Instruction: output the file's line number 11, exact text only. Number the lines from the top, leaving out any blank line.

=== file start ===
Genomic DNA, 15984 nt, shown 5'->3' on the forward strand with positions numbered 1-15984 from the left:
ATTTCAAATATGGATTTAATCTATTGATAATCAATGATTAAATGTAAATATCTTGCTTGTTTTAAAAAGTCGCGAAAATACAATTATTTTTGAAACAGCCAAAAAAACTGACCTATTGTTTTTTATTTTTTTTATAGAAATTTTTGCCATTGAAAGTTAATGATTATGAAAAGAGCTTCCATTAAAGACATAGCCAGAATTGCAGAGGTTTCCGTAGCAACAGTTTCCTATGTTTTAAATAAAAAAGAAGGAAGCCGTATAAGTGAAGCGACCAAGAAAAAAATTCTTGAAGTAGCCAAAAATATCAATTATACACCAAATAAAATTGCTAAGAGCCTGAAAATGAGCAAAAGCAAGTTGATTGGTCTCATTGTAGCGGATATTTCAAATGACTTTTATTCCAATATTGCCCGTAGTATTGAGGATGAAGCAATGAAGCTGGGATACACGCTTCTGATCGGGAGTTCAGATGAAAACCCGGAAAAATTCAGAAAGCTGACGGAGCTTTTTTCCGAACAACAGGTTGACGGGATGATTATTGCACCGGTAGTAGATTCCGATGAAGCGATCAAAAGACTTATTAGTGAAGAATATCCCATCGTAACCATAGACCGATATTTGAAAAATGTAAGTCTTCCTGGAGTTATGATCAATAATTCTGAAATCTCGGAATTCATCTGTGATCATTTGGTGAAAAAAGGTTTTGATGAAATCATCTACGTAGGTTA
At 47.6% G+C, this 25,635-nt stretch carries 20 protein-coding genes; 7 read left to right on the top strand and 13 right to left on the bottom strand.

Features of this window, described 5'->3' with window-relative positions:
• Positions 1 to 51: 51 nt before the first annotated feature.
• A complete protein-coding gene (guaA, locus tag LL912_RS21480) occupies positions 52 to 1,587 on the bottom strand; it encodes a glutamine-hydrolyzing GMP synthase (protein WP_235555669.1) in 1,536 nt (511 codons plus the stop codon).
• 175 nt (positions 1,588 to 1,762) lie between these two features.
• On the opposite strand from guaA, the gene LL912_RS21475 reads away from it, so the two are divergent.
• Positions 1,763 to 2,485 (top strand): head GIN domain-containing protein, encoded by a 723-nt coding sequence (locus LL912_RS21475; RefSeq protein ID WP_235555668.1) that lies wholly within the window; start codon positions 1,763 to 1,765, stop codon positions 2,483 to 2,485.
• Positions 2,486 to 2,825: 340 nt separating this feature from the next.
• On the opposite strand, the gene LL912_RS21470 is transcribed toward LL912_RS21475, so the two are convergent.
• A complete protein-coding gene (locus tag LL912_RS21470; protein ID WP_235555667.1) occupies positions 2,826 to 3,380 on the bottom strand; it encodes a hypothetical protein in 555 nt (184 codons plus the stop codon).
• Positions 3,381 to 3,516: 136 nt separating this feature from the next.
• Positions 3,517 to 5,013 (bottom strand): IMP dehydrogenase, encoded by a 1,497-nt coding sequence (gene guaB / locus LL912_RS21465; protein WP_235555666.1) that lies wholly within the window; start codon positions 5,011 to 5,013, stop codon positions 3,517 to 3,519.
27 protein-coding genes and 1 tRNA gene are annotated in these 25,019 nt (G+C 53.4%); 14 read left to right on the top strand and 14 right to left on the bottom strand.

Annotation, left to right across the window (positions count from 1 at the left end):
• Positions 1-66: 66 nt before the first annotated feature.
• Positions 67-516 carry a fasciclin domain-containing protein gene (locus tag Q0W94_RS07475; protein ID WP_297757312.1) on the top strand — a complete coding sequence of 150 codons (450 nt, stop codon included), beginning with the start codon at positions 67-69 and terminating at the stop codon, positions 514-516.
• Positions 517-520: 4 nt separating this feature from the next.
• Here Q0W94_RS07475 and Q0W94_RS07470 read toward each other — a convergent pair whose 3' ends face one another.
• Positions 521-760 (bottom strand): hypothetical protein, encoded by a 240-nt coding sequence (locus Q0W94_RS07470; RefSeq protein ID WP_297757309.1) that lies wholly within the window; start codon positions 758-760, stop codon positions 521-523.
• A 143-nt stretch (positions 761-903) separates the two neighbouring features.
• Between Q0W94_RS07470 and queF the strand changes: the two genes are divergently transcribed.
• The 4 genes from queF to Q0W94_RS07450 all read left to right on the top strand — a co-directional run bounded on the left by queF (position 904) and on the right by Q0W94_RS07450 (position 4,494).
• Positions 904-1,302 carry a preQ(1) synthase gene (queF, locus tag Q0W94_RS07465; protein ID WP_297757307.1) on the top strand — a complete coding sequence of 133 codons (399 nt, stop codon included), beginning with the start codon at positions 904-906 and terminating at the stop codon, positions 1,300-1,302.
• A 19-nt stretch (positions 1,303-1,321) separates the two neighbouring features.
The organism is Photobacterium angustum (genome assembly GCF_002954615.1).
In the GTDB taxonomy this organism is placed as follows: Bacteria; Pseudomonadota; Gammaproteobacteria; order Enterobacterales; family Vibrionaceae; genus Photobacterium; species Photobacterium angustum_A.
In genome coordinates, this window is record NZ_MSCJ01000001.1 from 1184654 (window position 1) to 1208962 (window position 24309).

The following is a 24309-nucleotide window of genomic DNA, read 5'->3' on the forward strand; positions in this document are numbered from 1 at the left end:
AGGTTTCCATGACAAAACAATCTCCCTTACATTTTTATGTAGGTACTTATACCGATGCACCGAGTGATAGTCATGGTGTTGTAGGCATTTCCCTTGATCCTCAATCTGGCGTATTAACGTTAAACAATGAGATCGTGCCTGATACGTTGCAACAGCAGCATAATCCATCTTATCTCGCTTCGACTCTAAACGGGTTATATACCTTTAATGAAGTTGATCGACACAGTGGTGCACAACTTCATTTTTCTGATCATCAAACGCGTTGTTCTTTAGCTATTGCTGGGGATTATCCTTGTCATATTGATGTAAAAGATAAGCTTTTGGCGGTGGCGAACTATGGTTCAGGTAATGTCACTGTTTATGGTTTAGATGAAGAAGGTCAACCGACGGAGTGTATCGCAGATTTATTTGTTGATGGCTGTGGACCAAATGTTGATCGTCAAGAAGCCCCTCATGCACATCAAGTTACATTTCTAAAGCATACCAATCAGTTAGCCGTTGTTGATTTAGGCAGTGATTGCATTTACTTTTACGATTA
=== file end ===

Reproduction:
• On the opposite strand, the gene LL912_RS21470 is transcribed toward LL912_RS21475, so the two are convergent.